Thirdly, I don't have to convince other people of my convictions. I'm not afraid to enter into dialogue about differences in convictions, but there is no need for me to try and win people over to my way.

There is a much bigger world out there than what "my way is right and your way is wrong" thinking can handle. It's a world full of mystery, grace, and fullness. It's a world where others just might be able to see and experience God from an angle that I have not yet. This kind of thinking about other traditions has been good for my soul. I don't have to be "right" and I don't have to convince others that I'm right.

Let me conclude with this: This does not mean that I've become a relativist or that I am no longer standing up for what's true—two common go-to accusations of those who think in terms of "I'm right and your wrong" when I offer this perspective. If that were the case I would not be a writer because writing requires that I have convictions and that I believe them enough that I am willing to argue for them. It just means that I am free to offer my convictions without having to be entrapped by comparisons and the need to prove to others that I'm write.

This is a kind of freedom that I didn't even know that I needed to experience.

Monday, March 24, 2014

Ways We (mis) Read the Bible

Like many who grew up in the church, Sunday school small group Bible studies shaped my life. Then I added home Bible studies. Then I got involved in the early days of the cell church movement in the 1990s. Sermons, Bible studies, Bible teaching sessions, conferences—how could I ever count the hours of information that I've poured into my brain about the Bible.
Prayer A Powerful Weapon
My situation is not that uncommon. Many in the church know a lot about the Bible. I've even heard it say that we know more Bible than we can obey. As an alternative, many propose a focus on Bible application. So the point of a sermon or a Bible discussion time in a small group is to get people to the question of How can I apply this to my life? Or What am I called to obey as a result of this study? Or How is God calling me to respond to this passage?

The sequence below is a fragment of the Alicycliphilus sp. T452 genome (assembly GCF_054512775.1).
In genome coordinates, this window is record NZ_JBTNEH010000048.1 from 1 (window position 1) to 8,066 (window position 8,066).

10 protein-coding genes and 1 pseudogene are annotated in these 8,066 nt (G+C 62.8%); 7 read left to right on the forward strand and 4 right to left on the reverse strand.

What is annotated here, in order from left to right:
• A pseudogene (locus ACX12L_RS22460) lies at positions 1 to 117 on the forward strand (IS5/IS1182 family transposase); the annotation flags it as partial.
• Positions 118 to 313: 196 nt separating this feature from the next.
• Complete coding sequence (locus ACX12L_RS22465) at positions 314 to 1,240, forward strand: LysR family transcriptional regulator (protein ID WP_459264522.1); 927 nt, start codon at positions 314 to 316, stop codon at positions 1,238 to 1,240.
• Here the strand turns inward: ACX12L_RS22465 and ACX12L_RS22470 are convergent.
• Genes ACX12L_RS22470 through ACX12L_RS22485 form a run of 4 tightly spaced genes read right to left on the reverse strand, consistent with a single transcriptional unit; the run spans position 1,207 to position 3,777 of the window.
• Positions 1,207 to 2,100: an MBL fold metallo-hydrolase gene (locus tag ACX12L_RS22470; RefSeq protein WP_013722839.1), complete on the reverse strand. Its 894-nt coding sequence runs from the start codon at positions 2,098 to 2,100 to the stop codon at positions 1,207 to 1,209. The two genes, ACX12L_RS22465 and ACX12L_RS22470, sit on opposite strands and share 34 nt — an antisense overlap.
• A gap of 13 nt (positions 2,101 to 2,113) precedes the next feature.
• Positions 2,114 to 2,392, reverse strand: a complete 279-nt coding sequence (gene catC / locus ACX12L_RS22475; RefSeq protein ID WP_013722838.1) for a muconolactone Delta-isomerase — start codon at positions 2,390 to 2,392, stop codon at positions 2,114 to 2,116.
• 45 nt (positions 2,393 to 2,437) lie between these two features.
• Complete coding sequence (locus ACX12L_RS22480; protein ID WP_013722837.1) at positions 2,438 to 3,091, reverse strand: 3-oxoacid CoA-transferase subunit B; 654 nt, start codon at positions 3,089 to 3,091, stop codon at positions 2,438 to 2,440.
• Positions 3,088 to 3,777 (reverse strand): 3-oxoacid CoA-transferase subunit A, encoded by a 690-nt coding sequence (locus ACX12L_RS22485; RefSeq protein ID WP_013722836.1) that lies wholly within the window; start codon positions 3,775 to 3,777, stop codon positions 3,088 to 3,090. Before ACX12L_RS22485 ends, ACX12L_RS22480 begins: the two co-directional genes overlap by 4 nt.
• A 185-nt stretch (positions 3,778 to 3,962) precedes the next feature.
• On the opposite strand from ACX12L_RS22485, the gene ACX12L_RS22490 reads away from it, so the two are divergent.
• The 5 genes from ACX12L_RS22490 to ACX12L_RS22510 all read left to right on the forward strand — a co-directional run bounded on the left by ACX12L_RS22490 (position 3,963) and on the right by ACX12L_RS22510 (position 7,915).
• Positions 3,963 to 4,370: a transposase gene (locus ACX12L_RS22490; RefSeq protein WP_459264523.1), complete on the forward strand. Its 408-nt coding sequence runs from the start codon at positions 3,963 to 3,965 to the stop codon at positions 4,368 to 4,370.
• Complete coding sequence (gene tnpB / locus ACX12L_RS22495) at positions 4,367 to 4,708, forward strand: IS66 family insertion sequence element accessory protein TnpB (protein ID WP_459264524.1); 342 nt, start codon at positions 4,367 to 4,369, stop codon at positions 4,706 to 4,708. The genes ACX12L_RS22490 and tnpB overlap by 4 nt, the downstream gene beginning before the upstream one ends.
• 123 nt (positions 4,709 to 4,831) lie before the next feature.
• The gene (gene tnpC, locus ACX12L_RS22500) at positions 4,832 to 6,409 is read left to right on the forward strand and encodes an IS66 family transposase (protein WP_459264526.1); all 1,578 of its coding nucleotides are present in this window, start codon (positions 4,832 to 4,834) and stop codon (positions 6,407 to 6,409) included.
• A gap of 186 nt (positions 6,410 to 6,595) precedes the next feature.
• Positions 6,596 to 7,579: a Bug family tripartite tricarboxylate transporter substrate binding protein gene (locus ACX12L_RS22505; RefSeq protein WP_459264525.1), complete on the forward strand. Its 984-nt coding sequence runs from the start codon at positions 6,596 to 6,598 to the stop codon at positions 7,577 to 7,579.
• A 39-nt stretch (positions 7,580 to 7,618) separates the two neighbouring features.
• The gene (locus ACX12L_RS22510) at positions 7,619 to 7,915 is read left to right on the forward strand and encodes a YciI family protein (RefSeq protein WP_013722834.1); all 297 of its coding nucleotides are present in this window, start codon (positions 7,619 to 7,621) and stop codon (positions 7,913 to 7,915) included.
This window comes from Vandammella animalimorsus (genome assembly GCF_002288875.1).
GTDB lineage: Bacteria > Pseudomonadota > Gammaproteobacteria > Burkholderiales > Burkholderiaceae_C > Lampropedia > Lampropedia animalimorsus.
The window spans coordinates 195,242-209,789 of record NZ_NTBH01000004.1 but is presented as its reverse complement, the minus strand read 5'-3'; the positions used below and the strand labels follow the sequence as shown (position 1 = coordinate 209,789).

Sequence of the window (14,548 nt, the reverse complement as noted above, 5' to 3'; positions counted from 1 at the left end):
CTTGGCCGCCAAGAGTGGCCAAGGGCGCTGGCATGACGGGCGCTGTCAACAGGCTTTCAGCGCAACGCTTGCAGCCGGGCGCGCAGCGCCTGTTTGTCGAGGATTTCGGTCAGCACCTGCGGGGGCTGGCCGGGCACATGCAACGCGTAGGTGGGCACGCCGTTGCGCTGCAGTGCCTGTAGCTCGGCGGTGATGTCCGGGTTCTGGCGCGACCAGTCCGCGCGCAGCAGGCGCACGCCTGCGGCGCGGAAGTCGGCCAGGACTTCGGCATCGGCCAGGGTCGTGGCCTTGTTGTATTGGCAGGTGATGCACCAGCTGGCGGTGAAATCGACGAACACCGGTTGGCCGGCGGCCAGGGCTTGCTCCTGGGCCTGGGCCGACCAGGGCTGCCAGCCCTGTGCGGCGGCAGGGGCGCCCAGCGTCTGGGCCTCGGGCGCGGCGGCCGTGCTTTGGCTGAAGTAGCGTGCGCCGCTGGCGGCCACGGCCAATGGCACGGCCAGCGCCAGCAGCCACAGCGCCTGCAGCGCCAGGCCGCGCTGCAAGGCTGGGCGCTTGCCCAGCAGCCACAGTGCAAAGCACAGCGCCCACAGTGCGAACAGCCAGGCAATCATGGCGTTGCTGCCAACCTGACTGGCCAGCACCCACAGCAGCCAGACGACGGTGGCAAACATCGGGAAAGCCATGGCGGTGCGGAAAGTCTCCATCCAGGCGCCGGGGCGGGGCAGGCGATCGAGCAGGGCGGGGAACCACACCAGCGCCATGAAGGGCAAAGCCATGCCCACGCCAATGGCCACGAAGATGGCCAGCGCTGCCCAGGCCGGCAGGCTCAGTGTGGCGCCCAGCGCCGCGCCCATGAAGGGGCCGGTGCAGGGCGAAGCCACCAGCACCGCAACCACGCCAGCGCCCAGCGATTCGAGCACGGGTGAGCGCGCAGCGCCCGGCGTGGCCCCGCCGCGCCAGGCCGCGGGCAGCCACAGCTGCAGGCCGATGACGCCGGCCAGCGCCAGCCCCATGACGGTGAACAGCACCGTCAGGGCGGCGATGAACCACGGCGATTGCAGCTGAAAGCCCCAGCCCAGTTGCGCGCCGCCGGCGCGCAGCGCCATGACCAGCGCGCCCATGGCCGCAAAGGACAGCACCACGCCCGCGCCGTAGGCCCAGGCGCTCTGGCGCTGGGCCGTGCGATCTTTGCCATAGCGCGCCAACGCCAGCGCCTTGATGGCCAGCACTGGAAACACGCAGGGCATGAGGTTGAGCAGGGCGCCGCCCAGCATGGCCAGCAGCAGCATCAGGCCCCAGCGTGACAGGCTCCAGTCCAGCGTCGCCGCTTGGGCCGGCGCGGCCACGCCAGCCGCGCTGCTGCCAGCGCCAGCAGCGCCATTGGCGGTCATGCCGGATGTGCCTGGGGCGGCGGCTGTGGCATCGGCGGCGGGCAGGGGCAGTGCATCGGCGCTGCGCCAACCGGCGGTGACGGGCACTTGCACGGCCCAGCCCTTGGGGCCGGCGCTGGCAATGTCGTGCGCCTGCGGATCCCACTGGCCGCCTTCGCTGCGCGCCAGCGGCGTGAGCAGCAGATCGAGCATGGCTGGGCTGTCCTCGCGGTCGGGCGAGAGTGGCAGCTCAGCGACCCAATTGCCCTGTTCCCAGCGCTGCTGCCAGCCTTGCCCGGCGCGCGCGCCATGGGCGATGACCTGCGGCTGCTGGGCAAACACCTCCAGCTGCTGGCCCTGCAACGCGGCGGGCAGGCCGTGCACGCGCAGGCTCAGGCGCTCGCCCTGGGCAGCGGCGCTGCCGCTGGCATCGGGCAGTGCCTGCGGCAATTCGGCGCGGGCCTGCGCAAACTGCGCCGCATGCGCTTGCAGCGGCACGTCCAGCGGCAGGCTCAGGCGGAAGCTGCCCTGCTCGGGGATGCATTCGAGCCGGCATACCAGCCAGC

I don't think that the problem in the church is having too much Bible information. Nor is it about having the right information. And I don't think the solution is Bible application. We don't need more talk about specific passages apply to our lives. As far back as I can remember, Bible application was a central part of the Sunday school lessons of my youth.

The real issue relates to our imagination that we have about the role the Bible plays in our lives. To help us see a different imagination related to how we read the Bible, let's think about it in terms of different kinds of travel literature.

• Travel Encyclopedia-with this imagination the Bible is a repository of facts about God. We boil these facts down into theological principles, assuming that if we get the principles right that we know God. It's like reading a travel book about London without ever visiting actually getting on a plane and walking its streets.

This imagination relates to the information-based reading of the Bible. The following relate more to application-based reading.

• Roadmap–many of us read the Bible to find direction for our lives that will show is the steps to get from here to there.